Understanding alexithymia in female adolescents: the role of attachment style

Oskis, Andrea ORCID logoORCID: https://orcid.org/0000-0002-0194-2679, Clow, Angela, Hucklebridge, Frank, Bifulco, Antonia ORCID logoORCID: https://orcid.org/0000-0001-8316-9706, Jacobs, Catherine and Loveday, Catherine (2013) Understanding alexithymia in female adolescents: the role of attachment style. Personality and Individual Differences, 54 (1) . pp. 97-102. ISSN 0191-8869 [Article] (doi:10.1016/j.paid.2012.08.023)


Adults with alexithymia retrospectively report emotional difficulties with caregivers during childhood. However, the association between attachment style and alexithymic traits may be evident at an earlier stage than adulthood, i.e. during adolescence. Sixty school-based healthy females aged 9–18 years (mean 14.08, SD 2.71 years) participated in an Attachment Style Interview (ASI) and completed the Toronto Alexithymia Scale (TAS-20). Greater levels of alexithymia were exhibited by both anxious and avoidant insecurely attached groups compared to securely attached participants. Fear of separation (characteristic of anxious attachment style) predicted both overall alexithymia scores and the specific alexithymic trait of ‘difficulty identifying feelings’ (DIF). Constraints on closeness (an avoidant attachment attitude) predicted ‘difficulty describing feelings’ (DDF). Low felt attachment to primary caregiver was a predictor of ‘externally oriented thinking’ (EOT). These findings indicate that features of anxious and avoidant insecure attachment styles are differentially related to the separate facets of alexithymia in female adolescents. Specifically, the findings concerning fear of separation may reflect the adolescent struggle for autonomy and the resulting effects on the affect regulation system. Our results also suggest that the normative differentiation of the emotional and cognitive aspects of alexithymia may occur on a developmental trajectory.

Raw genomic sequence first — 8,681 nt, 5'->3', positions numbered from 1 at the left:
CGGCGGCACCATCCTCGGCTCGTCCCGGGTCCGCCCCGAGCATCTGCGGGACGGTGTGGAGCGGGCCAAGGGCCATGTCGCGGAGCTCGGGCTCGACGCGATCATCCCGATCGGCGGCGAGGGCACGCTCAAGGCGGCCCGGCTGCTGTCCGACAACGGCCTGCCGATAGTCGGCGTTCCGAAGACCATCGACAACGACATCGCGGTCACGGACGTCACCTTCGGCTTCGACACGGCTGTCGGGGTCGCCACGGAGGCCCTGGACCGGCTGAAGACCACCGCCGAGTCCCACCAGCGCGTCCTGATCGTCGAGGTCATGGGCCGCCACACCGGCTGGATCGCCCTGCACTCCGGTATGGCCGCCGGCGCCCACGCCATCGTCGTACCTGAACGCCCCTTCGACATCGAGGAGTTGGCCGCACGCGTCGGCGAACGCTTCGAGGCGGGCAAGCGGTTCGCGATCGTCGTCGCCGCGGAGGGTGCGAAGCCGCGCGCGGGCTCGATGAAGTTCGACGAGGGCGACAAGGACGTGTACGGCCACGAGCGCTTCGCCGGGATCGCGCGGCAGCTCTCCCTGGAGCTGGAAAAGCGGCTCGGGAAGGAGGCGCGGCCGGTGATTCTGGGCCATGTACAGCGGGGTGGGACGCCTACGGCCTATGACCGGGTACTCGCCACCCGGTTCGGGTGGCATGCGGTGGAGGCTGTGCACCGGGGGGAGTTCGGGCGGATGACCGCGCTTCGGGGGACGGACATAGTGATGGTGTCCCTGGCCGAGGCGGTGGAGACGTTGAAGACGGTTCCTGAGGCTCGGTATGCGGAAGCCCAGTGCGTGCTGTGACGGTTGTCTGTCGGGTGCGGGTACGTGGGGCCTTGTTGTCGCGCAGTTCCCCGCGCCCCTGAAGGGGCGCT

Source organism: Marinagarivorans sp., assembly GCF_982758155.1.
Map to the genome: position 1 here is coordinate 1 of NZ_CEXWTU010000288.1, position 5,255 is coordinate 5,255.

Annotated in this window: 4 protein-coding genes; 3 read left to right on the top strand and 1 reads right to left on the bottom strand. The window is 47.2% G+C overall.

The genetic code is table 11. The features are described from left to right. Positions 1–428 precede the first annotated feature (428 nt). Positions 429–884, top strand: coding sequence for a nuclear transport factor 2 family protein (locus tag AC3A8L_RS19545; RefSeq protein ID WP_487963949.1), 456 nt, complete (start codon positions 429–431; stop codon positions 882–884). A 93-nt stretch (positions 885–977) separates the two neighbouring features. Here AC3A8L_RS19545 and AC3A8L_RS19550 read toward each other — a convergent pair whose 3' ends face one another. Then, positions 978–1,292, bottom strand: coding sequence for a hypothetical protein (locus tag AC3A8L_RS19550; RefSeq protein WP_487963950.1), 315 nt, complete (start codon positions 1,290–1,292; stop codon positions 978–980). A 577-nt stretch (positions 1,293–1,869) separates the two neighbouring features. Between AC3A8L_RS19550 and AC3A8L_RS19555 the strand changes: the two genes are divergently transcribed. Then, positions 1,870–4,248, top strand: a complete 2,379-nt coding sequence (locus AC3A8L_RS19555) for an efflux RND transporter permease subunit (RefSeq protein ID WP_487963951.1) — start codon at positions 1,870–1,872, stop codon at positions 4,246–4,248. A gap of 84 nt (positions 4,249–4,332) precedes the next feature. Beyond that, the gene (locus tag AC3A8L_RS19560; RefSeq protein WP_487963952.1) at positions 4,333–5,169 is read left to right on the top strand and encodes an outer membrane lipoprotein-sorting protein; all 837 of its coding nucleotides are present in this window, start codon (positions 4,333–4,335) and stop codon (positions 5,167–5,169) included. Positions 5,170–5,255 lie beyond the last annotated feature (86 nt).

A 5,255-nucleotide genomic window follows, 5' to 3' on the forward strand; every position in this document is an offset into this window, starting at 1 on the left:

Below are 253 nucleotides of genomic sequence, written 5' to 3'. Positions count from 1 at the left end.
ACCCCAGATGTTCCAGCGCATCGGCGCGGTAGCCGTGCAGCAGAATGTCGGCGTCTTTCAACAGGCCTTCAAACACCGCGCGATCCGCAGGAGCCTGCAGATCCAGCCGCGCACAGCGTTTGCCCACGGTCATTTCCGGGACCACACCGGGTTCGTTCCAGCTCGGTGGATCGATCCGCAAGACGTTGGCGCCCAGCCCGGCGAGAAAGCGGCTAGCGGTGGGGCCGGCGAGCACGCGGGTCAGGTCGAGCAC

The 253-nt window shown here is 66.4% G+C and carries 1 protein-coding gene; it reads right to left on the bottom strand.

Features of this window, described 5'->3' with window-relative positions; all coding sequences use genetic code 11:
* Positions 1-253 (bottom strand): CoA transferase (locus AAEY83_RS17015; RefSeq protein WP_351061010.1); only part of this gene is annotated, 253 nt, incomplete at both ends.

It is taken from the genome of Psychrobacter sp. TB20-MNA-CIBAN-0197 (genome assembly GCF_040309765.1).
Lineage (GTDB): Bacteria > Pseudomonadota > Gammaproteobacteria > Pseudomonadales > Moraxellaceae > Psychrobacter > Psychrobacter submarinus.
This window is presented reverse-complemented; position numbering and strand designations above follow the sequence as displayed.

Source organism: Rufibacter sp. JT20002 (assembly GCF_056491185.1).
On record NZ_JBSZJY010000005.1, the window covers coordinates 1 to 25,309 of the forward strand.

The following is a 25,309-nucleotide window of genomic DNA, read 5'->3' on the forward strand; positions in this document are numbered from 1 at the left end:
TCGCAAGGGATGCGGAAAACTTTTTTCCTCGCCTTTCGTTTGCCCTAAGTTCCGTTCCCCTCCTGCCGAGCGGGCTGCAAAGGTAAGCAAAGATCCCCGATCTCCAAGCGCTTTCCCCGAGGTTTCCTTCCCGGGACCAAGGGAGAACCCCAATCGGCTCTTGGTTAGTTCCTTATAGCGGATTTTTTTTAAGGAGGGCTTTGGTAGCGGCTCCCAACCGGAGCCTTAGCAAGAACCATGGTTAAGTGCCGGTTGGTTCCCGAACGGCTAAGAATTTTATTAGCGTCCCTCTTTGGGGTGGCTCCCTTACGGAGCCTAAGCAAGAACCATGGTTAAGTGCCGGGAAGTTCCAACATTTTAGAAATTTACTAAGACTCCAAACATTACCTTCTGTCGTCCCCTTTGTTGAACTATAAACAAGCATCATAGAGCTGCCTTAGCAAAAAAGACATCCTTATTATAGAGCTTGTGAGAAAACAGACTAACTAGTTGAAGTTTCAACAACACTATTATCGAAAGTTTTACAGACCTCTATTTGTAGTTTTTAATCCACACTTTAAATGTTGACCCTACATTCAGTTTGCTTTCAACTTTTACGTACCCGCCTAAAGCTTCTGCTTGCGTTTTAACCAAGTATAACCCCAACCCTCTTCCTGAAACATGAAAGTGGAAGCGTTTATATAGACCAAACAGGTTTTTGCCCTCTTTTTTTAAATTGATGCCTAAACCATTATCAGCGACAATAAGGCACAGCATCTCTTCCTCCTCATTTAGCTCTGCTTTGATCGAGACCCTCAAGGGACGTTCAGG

Item Type: Article
Keywords (uncontrolled): Adolescence; Affect regulation; Alexithymia; Attachment; Bond; Interpersonal
Research Areas: A. > School of Science and Technology > Psychology
A. > School of Science and Technology > Psychology > Centre for Abuse and Trauma Studies (CATS)
Item ID: 13208
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Depositing User: Users 3197 not found.
Date Deposited: 11 Apr 2014 15:53
Last Modified: 09 Feb 2020 16:06
URI: https://eprints.mdx.ac.uk/id/eprint/13208

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